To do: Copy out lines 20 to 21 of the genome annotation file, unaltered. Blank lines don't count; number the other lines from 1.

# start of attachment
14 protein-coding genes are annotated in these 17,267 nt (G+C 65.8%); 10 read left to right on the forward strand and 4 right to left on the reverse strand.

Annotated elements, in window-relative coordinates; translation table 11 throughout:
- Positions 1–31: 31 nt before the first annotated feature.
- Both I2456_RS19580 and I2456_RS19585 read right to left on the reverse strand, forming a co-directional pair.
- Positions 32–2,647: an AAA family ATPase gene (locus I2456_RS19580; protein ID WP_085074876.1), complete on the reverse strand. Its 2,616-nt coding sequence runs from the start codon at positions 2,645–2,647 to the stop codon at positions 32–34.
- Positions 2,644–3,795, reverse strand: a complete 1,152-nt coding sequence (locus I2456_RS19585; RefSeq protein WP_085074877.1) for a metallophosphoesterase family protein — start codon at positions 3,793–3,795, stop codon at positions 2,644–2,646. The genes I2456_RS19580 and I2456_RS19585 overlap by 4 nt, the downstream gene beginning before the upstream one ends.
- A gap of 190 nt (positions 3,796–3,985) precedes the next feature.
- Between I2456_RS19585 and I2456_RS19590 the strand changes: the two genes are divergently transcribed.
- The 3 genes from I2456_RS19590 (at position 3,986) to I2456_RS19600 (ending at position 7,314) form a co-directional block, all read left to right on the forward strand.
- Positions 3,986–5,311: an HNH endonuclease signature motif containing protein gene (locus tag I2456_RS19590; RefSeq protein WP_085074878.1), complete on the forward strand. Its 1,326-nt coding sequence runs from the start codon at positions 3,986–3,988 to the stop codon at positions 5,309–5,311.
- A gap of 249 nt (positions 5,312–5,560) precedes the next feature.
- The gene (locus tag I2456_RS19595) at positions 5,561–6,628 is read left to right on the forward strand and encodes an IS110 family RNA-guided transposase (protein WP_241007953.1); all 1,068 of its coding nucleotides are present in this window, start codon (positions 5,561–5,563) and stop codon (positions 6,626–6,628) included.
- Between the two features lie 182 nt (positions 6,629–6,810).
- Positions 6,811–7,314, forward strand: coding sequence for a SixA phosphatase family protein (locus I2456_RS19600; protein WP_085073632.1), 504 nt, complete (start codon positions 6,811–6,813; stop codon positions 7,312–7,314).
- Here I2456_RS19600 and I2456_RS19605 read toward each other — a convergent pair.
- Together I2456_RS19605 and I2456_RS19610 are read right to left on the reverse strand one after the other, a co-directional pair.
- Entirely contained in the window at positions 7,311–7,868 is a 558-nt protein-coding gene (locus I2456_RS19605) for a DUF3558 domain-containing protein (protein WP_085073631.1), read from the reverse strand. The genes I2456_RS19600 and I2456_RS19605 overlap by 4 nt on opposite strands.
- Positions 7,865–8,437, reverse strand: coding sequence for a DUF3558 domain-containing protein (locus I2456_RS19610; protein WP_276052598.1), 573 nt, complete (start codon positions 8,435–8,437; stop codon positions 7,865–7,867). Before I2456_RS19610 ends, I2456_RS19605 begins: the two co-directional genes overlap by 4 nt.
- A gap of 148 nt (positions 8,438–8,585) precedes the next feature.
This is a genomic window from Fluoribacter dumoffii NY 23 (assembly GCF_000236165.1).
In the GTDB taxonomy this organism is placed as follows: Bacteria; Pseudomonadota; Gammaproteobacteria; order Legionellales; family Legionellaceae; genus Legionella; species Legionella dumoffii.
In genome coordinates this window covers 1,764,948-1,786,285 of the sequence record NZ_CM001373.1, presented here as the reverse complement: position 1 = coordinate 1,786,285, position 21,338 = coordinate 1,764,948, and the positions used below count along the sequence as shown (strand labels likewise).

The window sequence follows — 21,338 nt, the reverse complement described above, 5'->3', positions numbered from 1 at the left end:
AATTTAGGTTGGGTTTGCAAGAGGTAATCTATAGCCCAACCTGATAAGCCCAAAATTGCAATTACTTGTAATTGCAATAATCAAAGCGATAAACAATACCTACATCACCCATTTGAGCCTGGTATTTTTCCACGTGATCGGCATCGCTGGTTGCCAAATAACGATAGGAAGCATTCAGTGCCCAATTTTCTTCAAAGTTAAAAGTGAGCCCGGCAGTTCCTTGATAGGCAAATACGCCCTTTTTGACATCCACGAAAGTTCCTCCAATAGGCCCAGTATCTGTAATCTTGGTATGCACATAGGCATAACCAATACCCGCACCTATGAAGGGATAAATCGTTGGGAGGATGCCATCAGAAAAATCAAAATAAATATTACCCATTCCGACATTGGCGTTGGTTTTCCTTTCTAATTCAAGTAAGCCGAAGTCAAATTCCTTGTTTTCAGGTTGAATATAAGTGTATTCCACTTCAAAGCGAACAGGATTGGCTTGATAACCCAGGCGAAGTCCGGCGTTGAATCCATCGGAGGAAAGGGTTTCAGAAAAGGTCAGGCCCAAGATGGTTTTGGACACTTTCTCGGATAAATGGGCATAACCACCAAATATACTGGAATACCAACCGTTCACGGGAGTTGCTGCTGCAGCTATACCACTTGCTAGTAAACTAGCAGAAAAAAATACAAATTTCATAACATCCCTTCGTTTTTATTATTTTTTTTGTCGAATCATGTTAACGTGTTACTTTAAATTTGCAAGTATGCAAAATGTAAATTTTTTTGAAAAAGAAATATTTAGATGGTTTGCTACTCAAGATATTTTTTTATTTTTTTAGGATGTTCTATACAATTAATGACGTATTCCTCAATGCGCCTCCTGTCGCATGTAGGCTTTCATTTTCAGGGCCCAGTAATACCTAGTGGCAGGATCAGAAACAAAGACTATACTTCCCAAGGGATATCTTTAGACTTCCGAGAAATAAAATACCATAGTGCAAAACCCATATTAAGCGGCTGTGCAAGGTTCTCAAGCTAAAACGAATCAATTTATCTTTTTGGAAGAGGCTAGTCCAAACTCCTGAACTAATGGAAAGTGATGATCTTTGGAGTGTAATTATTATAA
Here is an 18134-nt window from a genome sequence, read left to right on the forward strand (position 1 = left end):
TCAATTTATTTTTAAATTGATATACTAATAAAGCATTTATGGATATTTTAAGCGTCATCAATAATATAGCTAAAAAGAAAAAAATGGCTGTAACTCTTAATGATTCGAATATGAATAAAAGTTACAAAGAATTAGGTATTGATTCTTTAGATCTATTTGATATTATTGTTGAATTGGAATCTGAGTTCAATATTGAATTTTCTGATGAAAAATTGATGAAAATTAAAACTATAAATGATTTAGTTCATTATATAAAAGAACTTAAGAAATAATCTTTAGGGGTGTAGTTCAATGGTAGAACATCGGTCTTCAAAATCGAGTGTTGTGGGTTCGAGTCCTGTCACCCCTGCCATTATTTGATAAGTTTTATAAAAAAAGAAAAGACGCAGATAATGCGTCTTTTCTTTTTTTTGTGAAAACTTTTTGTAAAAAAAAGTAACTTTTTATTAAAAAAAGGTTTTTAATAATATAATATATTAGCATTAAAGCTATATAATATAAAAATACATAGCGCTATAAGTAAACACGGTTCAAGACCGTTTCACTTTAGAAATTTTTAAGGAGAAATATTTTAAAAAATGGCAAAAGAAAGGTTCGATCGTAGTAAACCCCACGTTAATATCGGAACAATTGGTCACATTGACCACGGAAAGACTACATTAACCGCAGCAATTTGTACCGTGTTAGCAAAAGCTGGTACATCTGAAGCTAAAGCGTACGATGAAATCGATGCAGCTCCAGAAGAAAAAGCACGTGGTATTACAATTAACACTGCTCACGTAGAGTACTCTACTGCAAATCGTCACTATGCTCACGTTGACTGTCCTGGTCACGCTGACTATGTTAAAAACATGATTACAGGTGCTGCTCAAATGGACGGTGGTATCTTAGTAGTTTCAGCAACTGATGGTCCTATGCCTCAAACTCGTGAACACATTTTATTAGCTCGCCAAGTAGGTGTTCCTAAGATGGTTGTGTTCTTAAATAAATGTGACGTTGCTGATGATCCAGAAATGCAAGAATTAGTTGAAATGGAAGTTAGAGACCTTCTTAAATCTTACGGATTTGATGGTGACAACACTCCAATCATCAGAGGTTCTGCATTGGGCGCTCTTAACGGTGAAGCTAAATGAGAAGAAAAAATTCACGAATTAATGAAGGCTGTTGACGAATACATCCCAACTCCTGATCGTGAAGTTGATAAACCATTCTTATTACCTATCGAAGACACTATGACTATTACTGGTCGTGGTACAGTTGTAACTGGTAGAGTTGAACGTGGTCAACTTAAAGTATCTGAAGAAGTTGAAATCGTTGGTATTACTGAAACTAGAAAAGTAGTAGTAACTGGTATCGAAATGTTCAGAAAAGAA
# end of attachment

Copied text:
This is a genomic window from Fluoribacter dumoffii NY 23 (assembly GCF_000236165.1).
In the GTDB taxonomy this organism is placed as follows: Bacteria; Pseudomonadota; Gammaproteobacteria; order Legionellales; family Legionellaceae; genus Legionella; species Legionella dumoffii.